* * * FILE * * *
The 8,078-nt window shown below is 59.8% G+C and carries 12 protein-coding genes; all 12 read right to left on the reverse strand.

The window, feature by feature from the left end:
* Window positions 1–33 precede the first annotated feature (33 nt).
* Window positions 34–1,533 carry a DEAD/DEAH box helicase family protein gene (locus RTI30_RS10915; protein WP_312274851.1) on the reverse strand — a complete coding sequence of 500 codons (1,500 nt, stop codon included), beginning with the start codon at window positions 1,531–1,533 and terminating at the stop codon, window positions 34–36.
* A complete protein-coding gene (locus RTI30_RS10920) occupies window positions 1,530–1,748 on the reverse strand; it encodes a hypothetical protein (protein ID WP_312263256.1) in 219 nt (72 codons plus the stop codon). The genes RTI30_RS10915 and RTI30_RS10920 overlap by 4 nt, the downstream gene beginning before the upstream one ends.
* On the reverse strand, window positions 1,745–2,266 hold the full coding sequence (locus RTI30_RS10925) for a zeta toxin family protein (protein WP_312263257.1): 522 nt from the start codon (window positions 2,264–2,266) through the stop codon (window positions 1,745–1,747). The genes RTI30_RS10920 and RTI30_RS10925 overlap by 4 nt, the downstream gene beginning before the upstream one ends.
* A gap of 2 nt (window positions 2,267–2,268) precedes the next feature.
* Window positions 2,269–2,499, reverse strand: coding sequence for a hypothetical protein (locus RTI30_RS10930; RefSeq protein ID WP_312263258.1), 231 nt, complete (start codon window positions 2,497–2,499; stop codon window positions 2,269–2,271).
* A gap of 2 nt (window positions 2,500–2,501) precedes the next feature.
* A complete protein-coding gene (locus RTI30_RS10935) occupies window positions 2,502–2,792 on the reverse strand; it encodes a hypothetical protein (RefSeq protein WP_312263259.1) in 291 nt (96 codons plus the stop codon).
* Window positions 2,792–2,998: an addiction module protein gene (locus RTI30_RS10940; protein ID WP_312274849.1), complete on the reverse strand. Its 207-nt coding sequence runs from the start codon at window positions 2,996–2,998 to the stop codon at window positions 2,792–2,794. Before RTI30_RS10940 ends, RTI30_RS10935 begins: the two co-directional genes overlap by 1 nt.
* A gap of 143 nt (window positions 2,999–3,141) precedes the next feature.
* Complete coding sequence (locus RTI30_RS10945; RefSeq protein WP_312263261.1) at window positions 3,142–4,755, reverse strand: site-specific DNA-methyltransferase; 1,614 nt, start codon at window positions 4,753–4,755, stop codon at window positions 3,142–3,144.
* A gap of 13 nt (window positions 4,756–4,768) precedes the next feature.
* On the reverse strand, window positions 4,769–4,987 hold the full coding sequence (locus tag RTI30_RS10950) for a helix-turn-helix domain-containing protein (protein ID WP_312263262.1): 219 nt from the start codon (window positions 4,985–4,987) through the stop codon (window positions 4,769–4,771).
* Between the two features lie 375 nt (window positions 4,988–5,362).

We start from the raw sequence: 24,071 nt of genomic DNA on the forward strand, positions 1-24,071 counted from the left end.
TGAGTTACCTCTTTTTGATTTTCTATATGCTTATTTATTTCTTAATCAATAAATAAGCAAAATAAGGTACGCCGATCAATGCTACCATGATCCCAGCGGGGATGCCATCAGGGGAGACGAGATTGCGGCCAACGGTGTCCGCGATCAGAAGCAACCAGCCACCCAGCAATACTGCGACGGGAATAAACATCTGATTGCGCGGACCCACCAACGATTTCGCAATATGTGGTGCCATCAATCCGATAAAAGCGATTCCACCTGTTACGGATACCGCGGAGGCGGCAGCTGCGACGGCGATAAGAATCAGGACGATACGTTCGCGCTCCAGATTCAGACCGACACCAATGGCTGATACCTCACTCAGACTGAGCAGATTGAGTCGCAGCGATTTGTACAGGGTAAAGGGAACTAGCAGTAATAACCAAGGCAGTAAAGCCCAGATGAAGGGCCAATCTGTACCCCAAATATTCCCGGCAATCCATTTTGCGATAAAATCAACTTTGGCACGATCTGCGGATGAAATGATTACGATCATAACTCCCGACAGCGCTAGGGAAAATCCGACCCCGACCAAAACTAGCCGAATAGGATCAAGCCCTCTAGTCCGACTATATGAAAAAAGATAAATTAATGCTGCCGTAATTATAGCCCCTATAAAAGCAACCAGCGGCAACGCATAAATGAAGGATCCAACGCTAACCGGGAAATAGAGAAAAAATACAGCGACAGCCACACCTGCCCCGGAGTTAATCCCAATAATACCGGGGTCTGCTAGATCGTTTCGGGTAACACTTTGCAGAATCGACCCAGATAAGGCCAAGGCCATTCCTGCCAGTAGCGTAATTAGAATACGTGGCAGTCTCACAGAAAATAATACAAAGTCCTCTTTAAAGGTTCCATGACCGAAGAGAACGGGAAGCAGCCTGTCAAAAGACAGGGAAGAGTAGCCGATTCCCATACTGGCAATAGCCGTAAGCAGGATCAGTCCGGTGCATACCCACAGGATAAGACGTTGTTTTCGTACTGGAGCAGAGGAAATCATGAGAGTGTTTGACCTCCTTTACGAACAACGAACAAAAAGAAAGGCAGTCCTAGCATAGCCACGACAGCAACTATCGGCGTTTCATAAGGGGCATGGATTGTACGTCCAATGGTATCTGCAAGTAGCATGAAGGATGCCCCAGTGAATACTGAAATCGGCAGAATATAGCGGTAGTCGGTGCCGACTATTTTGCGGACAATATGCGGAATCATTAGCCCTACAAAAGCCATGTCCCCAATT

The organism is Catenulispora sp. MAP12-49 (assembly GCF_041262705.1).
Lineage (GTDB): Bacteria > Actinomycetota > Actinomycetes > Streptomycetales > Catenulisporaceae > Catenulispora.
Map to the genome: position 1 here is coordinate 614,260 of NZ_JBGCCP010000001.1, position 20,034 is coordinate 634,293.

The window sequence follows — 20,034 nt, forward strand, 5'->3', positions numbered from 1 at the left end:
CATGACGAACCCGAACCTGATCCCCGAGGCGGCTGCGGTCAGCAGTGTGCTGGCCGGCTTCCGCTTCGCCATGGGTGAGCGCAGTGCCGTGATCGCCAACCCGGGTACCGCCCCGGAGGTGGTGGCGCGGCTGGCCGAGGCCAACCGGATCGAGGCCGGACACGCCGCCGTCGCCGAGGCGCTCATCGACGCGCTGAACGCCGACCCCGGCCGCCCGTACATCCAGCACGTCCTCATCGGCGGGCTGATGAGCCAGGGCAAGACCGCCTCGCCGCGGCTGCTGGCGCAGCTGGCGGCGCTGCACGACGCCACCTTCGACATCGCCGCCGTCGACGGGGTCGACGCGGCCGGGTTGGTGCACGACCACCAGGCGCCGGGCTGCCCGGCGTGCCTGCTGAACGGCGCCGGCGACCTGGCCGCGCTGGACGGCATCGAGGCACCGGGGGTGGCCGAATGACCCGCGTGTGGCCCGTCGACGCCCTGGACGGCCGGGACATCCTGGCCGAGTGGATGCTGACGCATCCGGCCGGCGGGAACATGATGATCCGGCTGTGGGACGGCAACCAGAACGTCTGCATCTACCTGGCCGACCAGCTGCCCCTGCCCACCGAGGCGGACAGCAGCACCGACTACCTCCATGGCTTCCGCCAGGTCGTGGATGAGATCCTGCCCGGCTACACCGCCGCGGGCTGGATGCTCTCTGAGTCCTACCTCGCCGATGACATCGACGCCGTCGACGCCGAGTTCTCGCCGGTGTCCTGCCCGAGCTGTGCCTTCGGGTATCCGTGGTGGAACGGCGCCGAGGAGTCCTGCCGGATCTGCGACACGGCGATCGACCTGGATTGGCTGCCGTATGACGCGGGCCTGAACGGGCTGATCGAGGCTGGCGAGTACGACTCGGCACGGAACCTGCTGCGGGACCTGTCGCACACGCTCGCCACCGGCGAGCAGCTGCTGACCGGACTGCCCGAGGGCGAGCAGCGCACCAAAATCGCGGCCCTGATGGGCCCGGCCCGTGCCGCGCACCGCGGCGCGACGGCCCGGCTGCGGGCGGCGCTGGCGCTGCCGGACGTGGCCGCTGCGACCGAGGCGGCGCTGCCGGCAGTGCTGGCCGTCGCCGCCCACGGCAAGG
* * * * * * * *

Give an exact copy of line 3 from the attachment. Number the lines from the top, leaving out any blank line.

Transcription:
* Window positions 1–33 precede the first annotated feature (33 nt).